On Nietzsche’s “Last Man”
Alright… I confess it. I fibbed. After promising some relief just yesterday from the daily bombardment of postings, here I am once again. But I did say, after all, that I would cease for a spell unless something of significance transpired, and that occurred sooner than I expected. Two events worth commenting upon, in fact: the resignation of Minister Peter Mackay from the Conservative government, and the final report of the Truth and Reconciliation Commission and the inquiry into the Indian Residential School system.
As you know, I worked for a while as a communications consultant with the Aboriginal Healing Project, which was conceived as a project to overcome the destructive legacy of the Indian Residential School system and the collective trauma colonialism inflicted upon the First Nations. My “bridge-building” role in the project was to try interpret the European mind to the aboriginal mind and, vice versa, the aboriginal mind to the European, and additionally, to contribute something to healing the still open and festering wound caused by the Residential School system — the gap between the younger and older generations of aboriginal people. In that sense, my task could be described as addressing the problems of inter-cultural and inter-generational conflict and confusion.
Yesterday’s final report of the Truth and Reconciliation Commission came as a bit of a surprise even to those of us who are familiar with the destructive legacy of the Indian Residential schools. We were aware that some 4,000 children had died while in the schools, but the Commission’s conclusion that it was closer to 6,000 children (and that even that was a conservative estimate) still comes as something of a shock. Those of us who were investigating the history and legacy of the Residential School system concluded that it was essentially a policy of “cultural genocide”, a kind of genteel or “respectable” form of genocide. The Commission of inquiry has concluded the same. It’s difficult to see how it could have concluded otherwise.
The destructive legacy of the Indian Residential School system — a policy bluntly expressed then as “killing the Indian in the child” — was, in effect, first practiced against the Scottish clans by the English, and was imported as a solution to the “Indian problem”. But in effect, it was an early implementation of that pernicious and perverse doctrine which is still known as “creative destruction”. The schools did not exist to in-struct, but to de-struct. That was their prime directive and it was carried out to the extreme in the inhuman (or “all-too-human”?) indifference shown to the extreme mortality rate of children in the schools, or the induced attitude of aboriginal self-loathing that afflicted those who survived that devilish policy.
The present government acknowledged that in an official apology and formal ceremony in Ottawa a few years ago, when it could no longer be denied or ignored. Even then, the actual sincerity of that apology was questioned. I still don’t give it much credit myself, since the perverse attitude which created the monster in the first place have not really changed all that much, if at all, since it is still encapsulated in the notion of “creative destruction”.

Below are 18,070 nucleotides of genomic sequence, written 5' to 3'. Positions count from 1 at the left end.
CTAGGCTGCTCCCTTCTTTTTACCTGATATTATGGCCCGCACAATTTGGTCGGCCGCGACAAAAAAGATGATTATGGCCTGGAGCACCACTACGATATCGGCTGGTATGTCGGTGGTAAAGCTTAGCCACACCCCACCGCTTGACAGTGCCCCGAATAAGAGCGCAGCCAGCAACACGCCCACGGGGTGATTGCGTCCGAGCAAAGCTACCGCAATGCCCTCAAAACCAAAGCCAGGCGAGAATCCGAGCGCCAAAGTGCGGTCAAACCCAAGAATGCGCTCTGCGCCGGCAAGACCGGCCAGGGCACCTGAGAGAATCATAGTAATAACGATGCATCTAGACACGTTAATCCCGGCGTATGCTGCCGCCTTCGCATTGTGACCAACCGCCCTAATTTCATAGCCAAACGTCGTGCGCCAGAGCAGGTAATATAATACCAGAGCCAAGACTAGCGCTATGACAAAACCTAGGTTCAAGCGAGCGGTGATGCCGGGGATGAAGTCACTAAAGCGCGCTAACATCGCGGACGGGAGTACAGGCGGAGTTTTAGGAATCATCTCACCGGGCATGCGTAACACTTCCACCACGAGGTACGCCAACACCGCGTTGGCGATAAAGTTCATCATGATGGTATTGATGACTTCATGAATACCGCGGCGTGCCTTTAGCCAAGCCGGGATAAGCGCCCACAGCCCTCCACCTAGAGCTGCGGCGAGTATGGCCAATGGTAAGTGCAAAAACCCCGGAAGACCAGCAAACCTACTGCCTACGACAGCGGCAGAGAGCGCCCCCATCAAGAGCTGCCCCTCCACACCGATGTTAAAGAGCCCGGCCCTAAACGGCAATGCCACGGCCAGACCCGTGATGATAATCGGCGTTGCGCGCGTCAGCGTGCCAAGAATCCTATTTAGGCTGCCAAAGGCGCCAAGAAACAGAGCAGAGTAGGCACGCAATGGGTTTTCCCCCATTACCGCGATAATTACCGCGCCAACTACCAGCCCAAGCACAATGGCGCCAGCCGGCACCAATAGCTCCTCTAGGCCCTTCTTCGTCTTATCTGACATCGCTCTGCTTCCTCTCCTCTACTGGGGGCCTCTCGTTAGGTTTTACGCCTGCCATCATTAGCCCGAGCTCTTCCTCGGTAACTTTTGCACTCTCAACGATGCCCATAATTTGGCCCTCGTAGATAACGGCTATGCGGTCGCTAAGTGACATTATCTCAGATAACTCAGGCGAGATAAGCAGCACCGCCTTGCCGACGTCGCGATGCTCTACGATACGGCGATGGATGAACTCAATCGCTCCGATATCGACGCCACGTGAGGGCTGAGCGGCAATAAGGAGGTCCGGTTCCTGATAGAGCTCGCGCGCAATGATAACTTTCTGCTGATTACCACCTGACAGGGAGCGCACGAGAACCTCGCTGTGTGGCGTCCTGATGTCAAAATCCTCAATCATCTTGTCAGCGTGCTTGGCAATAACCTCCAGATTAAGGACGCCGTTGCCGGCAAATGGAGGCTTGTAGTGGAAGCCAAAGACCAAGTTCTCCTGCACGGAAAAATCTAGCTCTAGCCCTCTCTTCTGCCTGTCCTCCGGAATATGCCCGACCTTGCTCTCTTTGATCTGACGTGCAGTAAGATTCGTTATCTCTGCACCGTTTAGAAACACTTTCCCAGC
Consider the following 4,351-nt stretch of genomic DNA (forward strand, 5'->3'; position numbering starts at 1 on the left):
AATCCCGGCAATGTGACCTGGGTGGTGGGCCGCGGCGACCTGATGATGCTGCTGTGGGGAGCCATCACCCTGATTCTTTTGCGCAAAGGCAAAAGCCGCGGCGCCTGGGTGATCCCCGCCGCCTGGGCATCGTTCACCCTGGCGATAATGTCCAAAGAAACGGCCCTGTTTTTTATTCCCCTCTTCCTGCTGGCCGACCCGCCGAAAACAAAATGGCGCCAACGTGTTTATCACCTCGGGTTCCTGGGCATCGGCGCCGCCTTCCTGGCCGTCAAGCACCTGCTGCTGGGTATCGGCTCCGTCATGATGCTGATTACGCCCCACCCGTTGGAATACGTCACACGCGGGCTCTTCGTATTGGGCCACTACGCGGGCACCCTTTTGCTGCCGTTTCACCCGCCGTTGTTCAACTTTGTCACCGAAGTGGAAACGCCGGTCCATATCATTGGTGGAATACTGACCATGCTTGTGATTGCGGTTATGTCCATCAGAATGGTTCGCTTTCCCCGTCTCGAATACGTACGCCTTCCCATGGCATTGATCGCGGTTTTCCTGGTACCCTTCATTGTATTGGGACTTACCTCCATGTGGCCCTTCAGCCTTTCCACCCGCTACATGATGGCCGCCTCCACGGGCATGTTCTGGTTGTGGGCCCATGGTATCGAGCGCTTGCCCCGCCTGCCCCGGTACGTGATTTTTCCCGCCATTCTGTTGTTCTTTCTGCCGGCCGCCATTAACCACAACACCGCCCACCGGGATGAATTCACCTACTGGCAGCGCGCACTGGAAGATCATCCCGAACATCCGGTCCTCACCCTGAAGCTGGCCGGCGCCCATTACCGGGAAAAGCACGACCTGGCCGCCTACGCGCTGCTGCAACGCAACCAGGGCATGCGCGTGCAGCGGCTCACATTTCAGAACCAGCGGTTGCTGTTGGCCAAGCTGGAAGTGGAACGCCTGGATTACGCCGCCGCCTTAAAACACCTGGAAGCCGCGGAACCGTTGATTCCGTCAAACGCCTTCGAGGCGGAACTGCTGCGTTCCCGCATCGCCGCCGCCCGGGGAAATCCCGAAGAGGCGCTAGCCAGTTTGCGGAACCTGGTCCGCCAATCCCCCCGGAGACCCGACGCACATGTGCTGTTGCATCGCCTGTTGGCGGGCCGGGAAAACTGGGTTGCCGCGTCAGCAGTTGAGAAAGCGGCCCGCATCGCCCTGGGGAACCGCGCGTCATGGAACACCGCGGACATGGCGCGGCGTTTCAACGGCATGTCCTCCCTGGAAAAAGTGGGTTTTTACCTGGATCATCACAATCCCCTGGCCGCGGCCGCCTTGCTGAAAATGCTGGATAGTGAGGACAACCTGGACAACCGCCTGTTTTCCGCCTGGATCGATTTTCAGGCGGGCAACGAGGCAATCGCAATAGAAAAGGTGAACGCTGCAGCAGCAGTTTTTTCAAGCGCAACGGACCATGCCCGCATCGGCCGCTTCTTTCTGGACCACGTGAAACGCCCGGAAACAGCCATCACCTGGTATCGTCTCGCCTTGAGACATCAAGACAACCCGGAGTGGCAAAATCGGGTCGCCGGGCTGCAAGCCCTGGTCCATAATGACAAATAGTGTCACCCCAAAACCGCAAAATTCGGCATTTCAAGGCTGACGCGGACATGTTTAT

Lip-service, in other words. And amongst the “spiritual diseases”, this is the very worst. We mouth the words, but our heart and soul is not really in them. It’s all merely formulaic and pretense. We presume to honour certain values and we mouth the words “integrity”, “truth”, “transparency”, “honesty” but without any awareness as to their actual meaning, obliviously. This is that “trance-like” state that some people speak of. It is the spitting image of Nietzsche’s decadent “Last Man” (or as some translate it also, “Ultimate Man”).
And that brings me to the resignation of Mr. Mackay, and why I hold that these two events are connected. The Newfoundland Telegram didn’t hold back any punches in describing Mr. Mackay as a “serial liar”, and in a government that is rather given to deception and lip-service as its modus operandi. And yet, Mr. Mackay has been a “successful” politician presumably precisely because he is an effective prevaricator (due to his supposed “charm”). We call such people “con-men” normally. Yet, the very same people who have elected politicians like Mr. Mackay to high office repeatedly will speak glowingly about the need for “principle”, “integrity”, “transparency and accountability”, “truth”. We mouth the words, but we don’t seem to comprehend their real meaning. That’s lip-service. There’s sentience, but without consciousness; or, to put it differently, consciousness without awareness. We speak the words, but we don’t understand their meaning.
Jean Gebser referred to this as the “compartmentalisation” of the modern mind. It’s what George Orwell called “double-think” as the ability to hold two contradictory beliefs in the mind. We recognise that when we say “lights are on, but nobody’s home” or “the left-hand not knowing what the right-hand is doing”. Lip-service is pretense and prevarication because there is no consonance between what we say and what we do. And more recently, this same situation of the “compartmentalisation” of the mind and dissonance has been called “symbolic belief”. Rosenstock-Huessy called “lip-service” the disease of decadent ages — their specific form of nihilism. Words flow, but without the power of conviction. They are insincere.
So, when the present government issued its official apology for the trauma of the Indian Residential School system and the policy of “cultural genocide” or assmilation, it was without any real insight into the meaning of these things. And it remains without insight. Lip-service is a degenerative disease of the social order. It’s the disease of the reactionary mind.